Grainline Studio and a new pattern – for me, it’s an equation for sewing happiness. I really enjoy Jen Beeman’s designs and drafting, and her prices are reasonable.
I admit I hesitated to buy it. It’s a very simple design, one that I can duplicate easily from other patterns I have. E.g., the Grainline Scout tee -just add a little swing and bust darts. But, the Willow already has all that, and I do like owning all things Grainline.
Since I really don’t mind the trimming and taping, I got the PDF version. OK, once I decide to try a pattern, I’m also impatient. PDF patterns are so fast! I’m a frequent customer at Sewing Patterns for just that reason – they have an incredible selection of Big 4 and Indie patterns in PDF format.
Back to the Willow – I only wanted the top, which is an easy 15-page tape-up.
|Three rows taped, almost done…|
- I cut the size 10, my usual Grainline size.
- I wanted a cropped top to wear with summer pants and shorts, so I followed Jen’s tutorial for cropping the pattern. I shortened mine by 3.5″.
- The front neckline on this pattern is fairly high – I lowered it by 1/2″.
- The front and back meet at a rather square-ish angle, not the easiest place to apply a bias binding. So I also trimmed the back neckline just enough to relax the curve in this area.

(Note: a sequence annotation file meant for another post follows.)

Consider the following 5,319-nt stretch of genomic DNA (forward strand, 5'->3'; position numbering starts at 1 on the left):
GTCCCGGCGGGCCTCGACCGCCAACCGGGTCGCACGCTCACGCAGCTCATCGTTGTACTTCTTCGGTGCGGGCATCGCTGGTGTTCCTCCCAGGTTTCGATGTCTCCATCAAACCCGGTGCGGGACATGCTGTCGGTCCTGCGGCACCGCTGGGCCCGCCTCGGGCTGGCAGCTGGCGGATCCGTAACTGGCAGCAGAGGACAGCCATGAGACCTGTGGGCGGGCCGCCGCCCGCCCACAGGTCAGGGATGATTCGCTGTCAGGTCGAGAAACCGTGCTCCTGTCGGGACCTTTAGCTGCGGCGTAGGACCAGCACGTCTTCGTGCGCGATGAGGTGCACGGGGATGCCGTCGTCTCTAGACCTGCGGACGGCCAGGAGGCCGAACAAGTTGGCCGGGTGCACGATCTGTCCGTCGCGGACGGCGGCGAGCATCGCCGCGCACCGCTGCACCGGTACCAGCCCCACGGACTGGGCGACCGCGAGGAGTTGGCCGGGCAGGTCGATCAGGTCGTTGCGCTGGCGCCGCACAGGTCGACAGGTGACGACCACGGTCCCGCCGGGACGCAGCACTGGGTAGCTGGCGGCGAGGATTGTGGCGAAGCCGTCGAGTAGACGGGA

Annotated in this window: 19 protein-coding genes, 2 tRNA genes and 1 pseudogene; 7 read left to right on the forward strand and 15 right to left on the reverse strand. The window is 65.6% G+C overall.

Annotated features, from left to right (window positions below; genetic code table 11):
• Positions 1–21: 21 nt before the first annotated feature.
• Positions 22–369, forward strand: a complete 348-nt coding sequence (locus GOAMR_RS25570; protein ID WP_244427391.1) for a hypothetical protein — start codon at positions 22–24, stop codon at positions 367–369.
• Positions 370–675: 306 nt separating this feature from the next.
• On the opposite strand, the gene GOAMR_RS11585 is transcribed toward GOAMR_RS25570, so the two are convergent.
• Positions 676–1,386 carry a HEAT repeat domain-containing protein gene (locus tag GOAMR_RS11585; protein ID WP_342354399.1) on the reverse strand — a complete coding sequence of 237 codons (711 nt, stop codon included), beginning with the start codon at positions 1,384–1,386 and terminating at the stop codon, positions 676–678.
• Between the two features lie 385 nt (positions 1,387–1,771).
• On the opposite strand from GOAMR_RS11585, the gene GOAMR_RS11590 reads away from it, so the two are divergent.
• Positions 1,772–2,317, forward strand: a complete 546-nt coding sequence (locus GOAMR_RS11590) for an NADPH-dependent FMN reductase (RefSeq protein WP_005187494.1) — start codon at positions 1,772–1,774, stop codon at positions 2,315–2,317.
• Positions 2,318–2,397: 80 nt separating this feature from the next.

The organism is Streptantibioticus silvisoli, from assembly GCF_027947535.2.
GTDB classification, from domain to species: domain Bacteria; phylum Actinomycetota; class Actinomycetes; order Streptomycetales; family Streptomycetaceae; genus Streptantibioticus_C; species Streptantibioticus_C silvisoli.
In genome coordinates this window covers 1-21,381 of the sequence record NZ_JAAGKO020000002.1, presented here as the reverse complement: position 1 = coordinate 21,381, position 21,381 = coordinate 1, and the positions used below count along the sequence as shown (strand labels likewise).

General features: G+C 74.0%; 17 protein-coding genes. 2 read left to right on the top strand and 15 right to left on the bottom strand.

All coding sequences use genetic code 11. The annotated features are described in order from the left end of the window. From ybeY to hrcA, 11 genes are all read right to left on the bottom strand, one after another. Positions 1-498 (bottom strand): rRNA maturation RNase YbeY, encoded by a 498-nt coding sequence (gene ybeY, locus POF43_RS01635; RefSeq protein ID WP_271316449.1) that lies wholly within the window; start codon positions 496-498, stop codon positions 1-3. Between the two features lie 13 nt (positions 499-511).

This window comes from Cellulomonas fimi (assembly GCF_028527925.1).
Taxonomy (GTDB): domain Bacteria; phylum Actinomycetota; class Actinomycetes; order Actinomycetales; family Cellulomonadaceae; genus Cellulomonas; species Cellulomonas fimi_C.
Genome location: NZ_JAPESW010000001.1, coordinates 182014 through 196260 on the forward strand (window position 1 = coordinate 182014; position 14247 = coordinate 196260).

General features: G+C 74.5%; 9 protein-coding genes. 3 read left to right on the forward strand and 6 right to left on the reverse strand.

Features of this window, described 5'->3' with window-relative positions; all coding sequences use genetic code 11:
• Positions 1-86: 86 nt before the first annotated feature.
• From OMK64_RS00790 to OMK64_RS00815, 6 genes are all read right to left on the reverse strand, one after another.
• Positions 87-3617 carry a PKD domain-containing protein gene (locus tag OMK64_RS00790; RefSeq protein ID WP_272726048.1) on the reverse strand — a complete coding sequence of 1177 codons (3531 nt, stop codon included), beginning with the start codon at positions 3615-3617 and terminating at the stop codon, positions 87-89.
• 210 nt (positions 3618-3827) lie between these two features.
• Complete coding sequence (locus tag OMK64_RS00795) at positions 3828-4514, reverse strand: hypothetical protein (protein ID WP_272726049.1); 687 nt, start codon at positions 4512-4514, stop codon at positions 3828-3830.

- The armholes were a little high and tight on me – I trimmed 1/2″ at the bottom of the armholes, gradually decreased about midway up the front and back edges.
- The fun stuff – Cotton lawn is pretty sheer, so I added a little detailing with center front and back seams. They’re pressed open and topstitched about 3/8″ away from the seam.
|Fabric – Robert Kaufman Cambridge lawn, purchased at Craftsy.|
|Pants – V9114 Kathryn Brenne pants in cheetah stretch sateen.|
Parting shot – How about a spiny-backed orb weaver. I have lots of these in the yard – their webs are usually stretched between the wall of the house and a tree. Very wide webs, easily 4′ – 5′ across. I don’t mind them, but I really don’t like to get them in my hair!
She’s so pretty (gender is easy to determine – the males have grey abdomens and short, humped spines). AKA the clown-face spider and Florida crab spider…